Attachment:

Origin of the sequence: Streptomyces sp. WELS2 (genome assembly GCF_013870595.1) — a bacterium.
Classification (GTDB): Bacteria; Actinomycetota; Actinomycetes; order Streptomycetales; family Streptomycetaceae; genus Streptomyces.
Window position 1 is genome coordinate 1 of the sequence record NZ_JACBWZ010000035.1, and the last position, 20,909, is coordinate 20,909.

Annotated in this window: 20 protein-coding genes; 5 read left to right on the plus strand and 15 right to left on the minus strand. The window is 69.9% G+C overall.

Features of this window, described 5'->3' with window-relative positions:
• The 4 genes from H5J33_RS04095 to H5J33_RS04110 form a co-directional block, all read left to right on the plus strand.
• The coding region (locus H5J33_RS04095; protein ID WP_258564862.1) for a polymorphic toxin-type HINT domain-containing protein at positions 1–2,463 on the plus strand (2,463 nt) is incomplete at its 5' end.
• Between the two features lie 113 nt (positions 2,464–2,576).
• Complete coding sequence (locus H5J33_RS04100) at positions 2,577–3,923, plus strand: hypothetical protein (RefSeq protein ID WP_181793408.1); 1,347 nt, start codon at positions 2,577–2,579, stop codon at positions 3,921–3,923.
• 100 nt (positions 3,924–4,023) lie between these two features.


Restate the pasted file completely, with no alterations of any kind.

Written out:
Origin of the sequence: Streptomyces sp. WELS2 (genome assembly GCF_013870595.1) — a bacterium.
Classification (GTDB): Bacteria; Actinomycetota; Actinomycetes; order Streptomycetales; family Streptomycetaceae; genus Streptomyces.
Window position 1 is genome coordinate 1 of the sequence record NZ_JACBWZ010000035.1, and the last position, 20,909, is coordinate 20,909.

Annotated in this window: 20 protein-coding genes; 5 read left to right on the plus strand and 15 right to left on the minus strand. The window is 69.9% G+C overall.

Features of this window, described 5'->3' with window-relative positions:
• The 4 genes from H5J33_RS04095 to H5J33_RS04110 form a co-directional block, all read left to right on the plus strand.
• The coding region (locus H5J33_RS04095; protein ID WP_258564862.1) for a polymorphic toxin-type HINT domain-containing protein at positions 1–2,463 on the plus strand (2,463 nt) is incomplete at its 5' end.
• Between the two features lie 113 nt (positions 2,464–2,576).
• Complete coding sequence (locus H5J33_RS04100) at positions 2,577–3,923, plus strand: hypothetical protein (RefSeq protein ID WP_181793408.1); 1,347 nt, start codon at positions 2,577–2,579, stop codon at positions 3,921–3,923.
• 100 nt (positions 3,924–4,023) lie between these two features.